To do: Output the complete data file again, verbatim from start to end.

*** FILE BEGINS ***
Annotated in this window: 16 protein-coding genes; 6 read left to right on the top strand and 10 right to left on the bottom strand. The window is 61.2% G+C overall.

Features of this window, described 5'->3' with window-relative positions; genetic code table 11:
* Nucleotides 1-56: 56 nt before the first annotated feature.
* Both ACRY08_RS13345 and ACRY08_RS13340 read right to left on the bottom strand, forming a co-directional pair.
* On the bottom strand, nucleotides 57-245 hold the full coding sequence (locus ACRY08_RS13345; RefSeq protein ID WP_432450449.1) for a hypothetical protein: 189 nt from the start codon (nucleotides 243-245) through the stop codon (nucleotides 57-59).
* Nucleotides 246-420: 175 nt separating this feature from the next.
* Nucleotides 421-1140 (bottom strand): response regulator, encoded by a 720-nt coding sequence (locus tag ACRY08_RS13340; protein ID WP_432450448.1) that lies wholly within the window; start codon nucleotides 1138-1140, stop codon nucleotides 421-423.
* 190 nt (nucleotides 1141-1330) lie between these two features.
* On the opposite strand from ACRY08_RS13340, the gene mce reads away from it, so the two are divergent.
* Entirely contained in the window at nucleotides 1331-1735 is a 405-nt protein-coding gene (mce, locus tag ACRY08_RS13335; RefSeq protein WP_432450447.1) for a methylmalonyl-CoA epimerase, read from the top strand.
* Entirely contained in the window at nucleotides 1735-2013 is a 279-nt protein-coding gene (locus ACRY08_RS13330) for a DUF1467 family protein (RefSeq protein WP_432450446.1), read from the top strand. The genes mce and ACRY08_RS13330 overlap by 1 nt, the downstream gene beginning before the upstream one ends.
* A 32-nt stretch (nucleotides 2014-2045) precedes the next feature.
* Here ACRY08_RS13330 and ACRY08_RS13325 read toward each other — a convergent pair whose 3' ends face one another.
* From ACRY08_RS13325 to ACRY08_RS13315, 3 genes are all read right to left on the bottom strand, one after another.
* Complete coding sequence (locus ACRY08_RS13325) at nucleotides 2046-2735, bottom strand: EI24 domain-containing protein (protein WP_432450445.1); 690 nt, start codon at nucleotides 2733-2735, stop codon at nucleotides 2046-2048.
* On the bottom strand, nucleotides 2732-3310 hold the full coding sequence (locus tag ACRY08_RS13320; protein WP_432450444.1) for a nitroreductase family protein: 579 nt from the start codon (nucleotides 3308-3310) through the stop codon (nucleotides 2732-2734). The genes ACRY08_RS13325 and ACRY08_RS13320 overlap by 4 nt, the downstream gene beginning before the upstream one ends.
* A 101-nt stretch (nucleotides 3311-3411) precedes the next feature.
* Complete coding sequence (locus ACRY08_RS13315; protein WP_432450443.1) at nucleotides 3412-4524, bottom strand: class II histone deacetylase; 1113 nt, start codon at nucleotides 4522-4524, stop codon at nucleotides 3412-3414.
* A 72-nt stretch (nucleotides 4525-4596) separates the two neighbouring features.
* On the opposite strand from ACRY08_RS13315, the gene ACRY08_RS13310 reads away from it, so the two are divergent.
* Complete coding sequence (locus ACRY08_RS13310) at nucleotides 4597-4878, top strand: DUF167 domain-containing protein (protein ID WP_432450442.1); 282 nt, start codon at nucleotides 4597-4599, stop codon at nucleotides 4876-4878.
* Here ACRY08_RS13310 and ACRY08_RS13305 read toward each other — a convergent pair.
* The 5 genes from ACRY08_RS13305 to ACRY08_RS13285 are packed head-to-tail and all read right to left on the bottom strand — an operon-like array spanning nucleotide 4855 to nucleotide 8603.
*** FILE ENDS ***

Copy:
Annotated in this window: 16 protein-coding genes; 6 read left to right on the top strand and 10 right to left on the bottom strand. The window is 61.2% G+C overall.

Features of this window, described 5'->3' with window-relative positions; genetic code table 11:
* Nucleotides 1-56: 56 nt before the first annotated feature.
* Both ACRY08_RS13345 and ACRY08_RS13340 read right to left on the bottom strand, forming a co-directional pair.
* On the bottom strand, nucleotides 57-245 hold the full coding sequence (locus ACRY08_RS13345; RefSeq protein ID WP_432450449.1) for a hypothetical protein: 189 nt from the start codon (nucleotides 243-245) through the stop codon (nucleotides 57-59).
* Nucleotides 246-420: 175 nt separating this feature from the next.
* Nucleotides 421-1140 (bottom strand): response regulator, encoded by a 720-nt coding sequence (locus tag ACRY08_RS13340; protein ID WP_432450448.1) that lies wholly within the window; start codon nucleotides 1138-1140, stop codon nucleotides 421-423.
* 190 nt (nucleotides 1141-1330) lie between these two features.
* On the opposite strand from ACRY08_RS13340, the gene mce reads away from it, so the two are divergent.
* Entirely contained in the window at nucleotides 1331-1735 is a 405-nt protein-coding gene (mce, locus tag ACRY08_RS13335; RefSeq protein WP_432450447.1) for a methylmalonyl-CoA epimerase, read from the top strand.
* Entirely contained in the window at nucleotides 1735-2013 is a 279-nt protein-coding gene (locus ACRY08_RS13330) for a DUF1467 family protein (RefSeq protein WP_432450446.1), read from the top strand. The genes mce and ACRY08_RS13330 overlap by 1 nt, the downstream gene beginning before the upstream one ends.
* A 32-nt stretch (nucleotides 2014-2045) precedes the next feature.
* Here ACRY08_RS13330 and ACRY08_RS13325 read toward each other — a convergent pair whose 3' ends face one another.
* From ACRY08_RS13325 to ACRY08_RS13315, 3 genes are all read right to left on the bottom strand, one after another.
* Complete coding sequence (locus ACRY08_RS13325) at nucleotides 2046-2735, bottom strand: EI24 domain-containing protein (protein WP_432450445.1); 690 nt, start codon at nucleotides 2733-2735, stop codon at nucleotides 2046-2048.
* On the bottom strand, nucleotides 2732-3310 hold the full coding sequence (locus tag ACRY08_RS13320; protein WP_432450444.1) for a nitroreductase family protein: 579 nt from the start codon (nucleotides 3308-3310) through the stop codon (nucleotides 2732-2734). The genes ACRY08_RS13325 and ACRY08_RS13320 overlap by 4 nt, the downstream gene beginning before the upstream one ends.
* A 101-nt stretch (nucleotides 3311-3411) precedes the next feature.
* Complete coding sequence (locus ACRY08_RS13315; protein WP_432450443.1) at nucleotides 3412-4524, bottom strand: class II histone deacetylase; 1113 nt, start codon at nucleotides 4522-4524, stop codon at nucleotides 3412-3414.
* A 72-nt stretch (nucleotides 4525-4596) separates the two neighbouring features.
* On the opposite strand from ACRY08_RS13315, the gene ACRY08_RS13310 reads away from it, so the two are divergent.
* Complete coding sequence (locus ACRY08_RS13310) at nucleotides 4597-4878, top strand: DUF167 domain-containing protein (protein ID WP_432450442.1); 282 nt, start codon at nucleotides 4597-4599, stop codon at nucleotides 4876-4878.
* Here ACRY08_RS13310 and ACRY08_RS13305 read toward each other — a convergent pair.
* The 5 genes from ACRY08_RS13305 to ACRY08_RS13285 are packed head-to-tail and all read right to left on the bottom strand — an operon-like array spanning nucleotide 4855 to nucleotide 8603.